WASHINGTON — It didn't take long for the Supreme Court's decision on President Trump's travel ban to reach the ... Supreme Court.
But the latest battle isn't over whether travelers from predominantly Muslim nations can be barred from entering the United States, or which countries are included. It's about picking and choosing who can get in and who must stay out.
The Justice Department asked a federal appeals court Saturday to block a federal district judge's ruling Thursday allowing more immigrants and refugees into the country.
By changing the government's interpretation of the Supreme Court's June 26 decision, which partially restored the travel ban after a series of lower court defeats, the department argued that the latest order invites "precisely the type of uncertainty and confusion that the government has worked diligently to prevent."
The administration also asked the Supreme Court late Friday to clarify its June ruling by allowing the more stringent requirements on travelers that the government had imposed. The justices gave lawyers for Hawaii, which initiated the challenge, until Tuesday to respond.
Supreme Court Justice Clarence Thomas had predicted this next round of court battles when the high court partially restored the controversial travel ban after a series of lower court decisions against it. The justices said only immigrants and refugees with a "bona fide" connection to the U.S. can be exempt.
"The compromise ... will invite a flood of litigation until this case is finally resolved," Thomas wrote.
Federal district court Judge Derrick Watson ruled Thursday that the Trump administration was "unduly restrictive" in implementing the ban by allowing only spouses, children, parents, siblings, fiancés and in-laws. Watson opened the door to grandparents, grandchildren, aunts, uncles, nieces, nephews, cousins and siblings-in-law.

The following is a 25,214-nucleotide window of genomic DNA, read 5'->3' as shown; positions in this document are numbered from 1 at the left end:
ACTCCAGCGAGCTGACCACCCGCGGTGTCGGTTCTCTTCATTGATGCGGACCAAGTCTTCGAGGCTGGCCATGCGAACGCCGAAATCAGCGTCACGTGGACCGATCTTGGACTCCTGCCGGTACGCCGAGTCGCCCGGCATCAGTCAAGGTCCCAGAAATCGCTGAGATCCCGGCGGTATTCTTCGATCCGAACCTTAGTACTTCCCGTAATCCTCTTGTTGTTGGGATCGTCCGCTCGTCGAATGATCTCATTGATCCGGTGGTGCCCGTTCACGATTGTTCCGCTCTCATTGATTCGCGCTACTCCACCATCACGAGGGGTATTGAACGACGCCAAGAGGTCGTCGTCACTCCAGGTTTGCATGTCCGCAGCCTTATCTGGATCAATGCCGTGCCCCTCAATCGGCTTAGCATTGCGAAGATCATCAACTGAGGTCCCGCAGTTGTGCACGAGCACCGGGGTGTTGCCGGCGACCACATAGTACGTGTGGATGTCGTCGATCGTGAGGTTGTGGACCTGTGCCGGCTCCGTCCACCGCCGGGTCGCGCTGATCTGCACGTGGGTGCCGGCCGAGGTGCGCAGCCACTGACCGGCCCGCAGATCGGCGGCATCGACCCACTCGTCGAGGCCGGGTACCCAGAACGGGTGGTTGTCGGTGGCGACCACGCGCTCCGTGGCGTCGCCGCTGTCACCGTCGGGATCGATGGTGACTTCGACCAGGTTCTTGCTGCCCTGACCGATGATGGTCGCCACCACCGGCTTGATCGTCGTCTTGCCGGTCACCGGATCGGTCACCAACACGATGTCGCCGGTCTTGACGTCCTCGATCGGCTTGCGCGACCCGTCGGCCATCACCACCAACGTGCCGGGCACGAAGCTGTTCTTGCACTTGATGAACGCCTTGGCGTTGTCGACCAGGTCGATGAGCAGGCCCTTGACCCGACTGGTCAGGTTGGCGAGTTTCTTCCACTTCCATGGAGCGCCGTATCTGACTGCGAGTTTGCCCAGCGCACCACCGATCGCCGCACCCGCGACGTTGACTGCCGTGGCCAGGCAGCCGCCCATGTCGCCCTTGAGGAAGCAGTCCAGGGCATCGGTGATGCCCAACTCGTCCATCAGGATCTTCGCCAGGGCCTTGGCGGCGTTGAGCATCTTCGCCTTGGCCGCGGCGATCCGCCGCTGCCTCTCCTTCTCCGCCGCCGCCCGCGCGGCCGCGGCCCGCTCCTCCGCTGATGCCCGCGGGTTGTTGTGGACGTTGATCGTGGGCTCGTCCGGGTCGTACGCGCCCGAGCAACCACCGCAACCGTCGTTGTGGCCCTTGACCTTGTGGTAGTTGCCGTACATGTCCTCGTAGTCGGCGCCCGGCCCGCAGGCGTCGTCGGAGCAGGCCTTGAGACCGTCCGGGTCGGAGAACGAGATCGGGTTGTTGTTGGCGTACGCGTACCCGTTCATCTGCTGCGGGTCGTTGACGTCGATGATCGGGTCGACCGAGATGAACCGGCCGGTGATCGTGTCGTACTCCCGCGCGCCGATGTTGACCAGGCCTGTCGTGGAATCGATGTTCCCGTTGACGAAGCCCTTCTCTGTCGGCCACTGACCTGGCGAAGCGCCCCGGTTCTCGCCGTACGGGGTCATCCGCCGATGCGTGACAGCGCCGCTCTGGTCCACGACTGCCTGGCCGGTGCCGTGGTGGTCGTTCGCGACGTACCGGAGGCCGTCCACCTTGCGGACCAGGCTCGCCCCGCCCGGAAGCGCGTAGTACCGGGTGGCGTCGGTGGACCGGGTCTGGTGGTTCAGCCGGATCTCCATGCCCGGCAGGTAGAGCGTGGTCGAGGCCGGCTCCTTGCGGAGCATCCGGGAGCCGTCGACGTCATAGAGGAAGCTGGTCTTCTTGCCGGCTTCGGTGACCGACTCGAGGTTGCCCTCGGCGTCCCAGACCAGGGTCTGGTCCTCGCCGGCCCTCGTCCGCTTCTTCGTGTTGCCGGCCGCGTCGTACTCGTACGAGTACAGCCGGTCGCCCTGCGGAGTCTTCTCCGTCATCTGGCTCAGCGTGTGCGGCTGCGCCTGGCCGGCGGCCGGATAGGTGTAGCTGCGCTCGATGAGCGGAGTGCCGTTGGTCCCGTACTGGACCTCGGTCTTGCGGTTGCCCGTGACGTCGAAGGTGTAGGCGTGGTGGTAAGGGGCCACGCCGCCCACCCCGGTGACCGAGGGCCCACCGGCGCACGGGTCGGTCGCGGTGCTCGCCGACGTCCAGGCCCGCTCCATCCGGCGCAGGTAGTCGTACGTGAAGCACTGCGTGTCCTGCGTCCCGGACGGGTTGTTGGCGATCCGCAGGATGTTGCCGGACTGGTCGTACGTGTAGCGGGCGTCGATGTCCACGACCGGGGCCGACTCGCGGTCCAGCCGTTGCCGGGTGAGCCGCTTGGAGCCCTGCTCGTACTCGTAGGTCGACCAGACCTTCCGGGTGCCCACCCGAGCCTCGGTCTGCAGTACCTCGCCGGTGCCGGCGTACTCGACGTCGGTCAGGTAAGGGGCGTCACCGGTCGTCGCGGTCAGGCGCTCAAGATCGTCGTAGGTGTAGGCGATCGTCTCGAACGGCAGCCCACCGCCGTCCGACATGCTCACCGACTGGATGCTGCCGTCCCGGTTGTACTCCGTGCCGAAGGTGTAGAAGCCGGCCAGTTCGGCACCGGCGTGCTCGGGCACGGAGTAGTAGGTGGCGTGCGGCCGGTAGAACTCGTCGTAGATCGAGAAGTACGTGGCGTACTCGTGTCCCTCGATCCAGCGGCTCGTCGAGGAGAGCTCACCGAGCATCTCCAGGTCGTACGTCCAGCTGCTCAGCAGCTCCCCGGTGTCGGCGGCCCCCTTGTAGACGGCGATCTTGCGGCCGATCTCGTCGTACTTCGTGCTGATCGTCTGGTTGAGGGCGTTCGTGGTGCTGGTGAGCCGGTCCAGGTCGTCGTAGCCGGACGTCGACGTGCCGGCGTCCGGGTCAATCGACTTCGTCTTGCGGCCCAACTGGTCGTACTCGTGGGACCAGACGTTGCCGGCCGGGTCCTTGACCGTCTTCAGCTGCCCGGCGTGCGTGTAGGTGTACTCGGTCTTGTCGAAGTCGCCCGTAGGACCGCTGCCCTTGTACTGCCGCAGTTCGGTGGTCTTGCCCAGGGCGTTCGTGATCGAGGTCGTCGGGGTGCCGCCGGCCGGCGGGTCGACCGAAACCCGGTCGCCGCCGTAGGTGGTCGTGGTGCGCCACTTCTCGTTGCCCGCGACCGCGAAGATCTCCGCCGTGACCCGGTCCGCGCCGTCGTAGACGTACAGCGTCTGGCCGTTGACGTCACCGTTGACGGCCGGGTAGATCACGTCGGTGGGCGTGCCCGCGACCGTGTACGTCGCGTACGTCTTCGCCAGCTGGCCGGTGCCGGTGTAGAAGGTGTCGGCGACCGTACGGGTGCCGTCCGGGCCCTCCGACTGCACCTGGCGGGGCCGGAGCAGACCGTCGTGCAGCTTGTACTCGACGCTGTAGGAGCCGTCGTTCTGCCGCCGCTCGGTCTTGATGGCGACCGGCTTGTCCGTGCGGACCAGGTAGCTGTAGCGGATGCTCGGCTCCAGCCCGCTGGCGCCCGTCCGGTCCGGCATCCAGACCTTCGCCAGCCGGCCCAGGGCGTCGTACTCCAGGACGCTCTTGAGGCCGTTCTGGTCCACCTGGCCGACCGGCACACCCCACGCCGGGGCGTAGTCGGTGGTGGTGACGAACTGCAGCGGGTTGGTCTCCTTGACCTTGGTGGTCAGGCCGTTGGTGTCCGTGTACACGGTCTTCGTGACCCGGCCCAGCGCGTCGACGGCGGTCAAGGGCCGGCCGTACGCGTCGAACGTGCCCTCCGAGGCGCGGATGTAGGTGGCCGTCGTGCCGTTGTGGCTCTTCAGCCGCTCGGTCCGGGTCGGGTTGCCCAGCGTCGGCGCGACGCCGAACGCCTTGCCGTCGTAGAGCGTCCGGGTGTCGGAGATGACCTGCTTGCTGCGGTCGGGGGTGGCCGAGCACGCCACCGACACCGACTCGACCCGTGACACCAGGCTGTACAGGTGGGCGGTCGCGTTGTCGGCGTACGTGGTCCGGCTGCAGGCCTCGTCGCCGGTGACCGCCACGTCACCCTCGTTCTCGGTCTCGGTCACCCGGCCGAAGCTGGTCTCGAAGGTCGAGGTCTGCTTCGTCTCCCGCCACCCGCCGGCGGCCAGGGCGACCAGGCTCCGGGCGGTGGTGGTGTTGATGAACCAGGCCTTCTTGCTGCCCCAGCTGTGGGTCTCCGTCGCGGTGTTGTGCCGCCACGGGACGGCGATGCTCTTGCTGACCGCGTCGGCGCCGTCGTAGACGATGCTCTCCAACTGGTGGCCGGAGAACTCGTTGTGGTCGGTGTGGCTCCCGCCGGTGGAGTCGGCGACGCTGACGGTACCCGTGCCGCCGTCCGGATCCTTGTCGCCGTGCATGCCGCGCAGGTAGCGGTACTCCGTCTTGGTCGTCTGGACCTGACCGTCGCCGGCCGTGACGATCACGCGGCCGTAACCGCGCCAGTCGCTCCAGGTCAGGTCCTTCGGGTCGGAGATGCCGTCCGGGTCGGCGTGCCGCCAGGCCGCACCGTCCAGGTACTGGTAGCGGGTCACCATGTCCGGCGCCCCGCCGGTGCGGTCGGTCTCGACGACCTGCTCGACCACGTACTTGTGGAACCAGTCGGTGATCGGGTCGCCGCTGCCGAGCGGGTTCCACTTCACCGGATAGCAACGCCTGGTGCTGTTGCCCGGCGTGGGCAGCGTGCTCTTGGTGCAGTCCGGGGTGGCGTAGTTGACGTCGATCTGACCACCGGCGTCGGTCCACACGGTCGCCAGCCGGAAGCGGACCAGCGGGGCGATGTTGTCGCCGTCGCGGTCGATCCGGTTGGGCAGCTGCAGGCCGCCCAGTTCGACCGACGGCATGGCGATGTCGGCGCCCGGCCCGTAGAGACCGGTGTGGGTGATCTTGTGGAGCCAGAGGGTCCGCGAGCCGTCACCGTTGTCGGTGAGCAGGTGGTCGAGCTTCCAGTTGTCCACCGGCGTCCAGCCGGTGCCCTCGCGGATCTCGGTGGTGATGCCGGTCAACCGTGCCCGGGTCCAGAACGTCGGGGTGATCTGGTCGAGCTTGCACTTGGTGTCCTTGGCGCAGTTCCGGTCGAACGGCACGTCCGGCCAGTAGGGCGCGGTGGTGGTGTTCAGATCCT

And while the administration decided only refugees already in contact with resettlement agencies could enter, Watson's ruling would allow for more.
That led the Justice Department to ask Friday night for the Supreme Court's "immediate intervention" in the case, just 18 days after it blocked lower court rulings that put the travel ban on hold.
"Only this court can definitively settle whether the government's reasonable implementation is consistent with this court's stay," the government argued in seeking to have the June 26 decision clarified.
The court also had accepted the case for a more complete oral argument in the fall, in order to decide whether it violates the Constitution's protection of religion by targeting Muslims. That case, however, could become moot if the administration concludes its vetting procedures this summer.
Watson's ruling on travelers from six countries — Iran, Libya, Somalia, Sudan, Syria and Yemen — "empties the court's decision of meaning, as it encompasses not just close family members, but virtually all family members," the government said in seeking the justices' intervention.
The judge's ruling on refugees, the administration argued, would apply to "every refugee permitted to enter the United States."
Lawyers for Hawaii, which along with immigration rights groups had stymied Trump's efforts in courts across the nation, have until Tuesday to respond to the administration's request.
strike down Watson's ruling or temporarily block it from increasing the flow of immigrants and refugees while it's appealed.
Trump's order calls for a 90-day ban on entry to the U.S. from the six countries and a 120-day ban on admitting all refugees, in order to give the administration time to improve screening efforts to ensure terrorists do not sneak into the country.
Watson's latest interpretation was being reviewed Friday by the State Department, which said it would would work with Justice Department lawyers to ensure "immediate implementation."
Watson's ruling comes in the same week the U.S. admitted its 50,000th refugee for the 2017 fiscal year, reaching the annual cap established by Trump that is down from the 110,000 limit established by President Obama in his final year in office.
That means the administration will stop accepting new refugees for the remainder of the fiscal year, which ends Sept. 30. The only exceptions will be those with close family relationships as defined by the Supreme Court.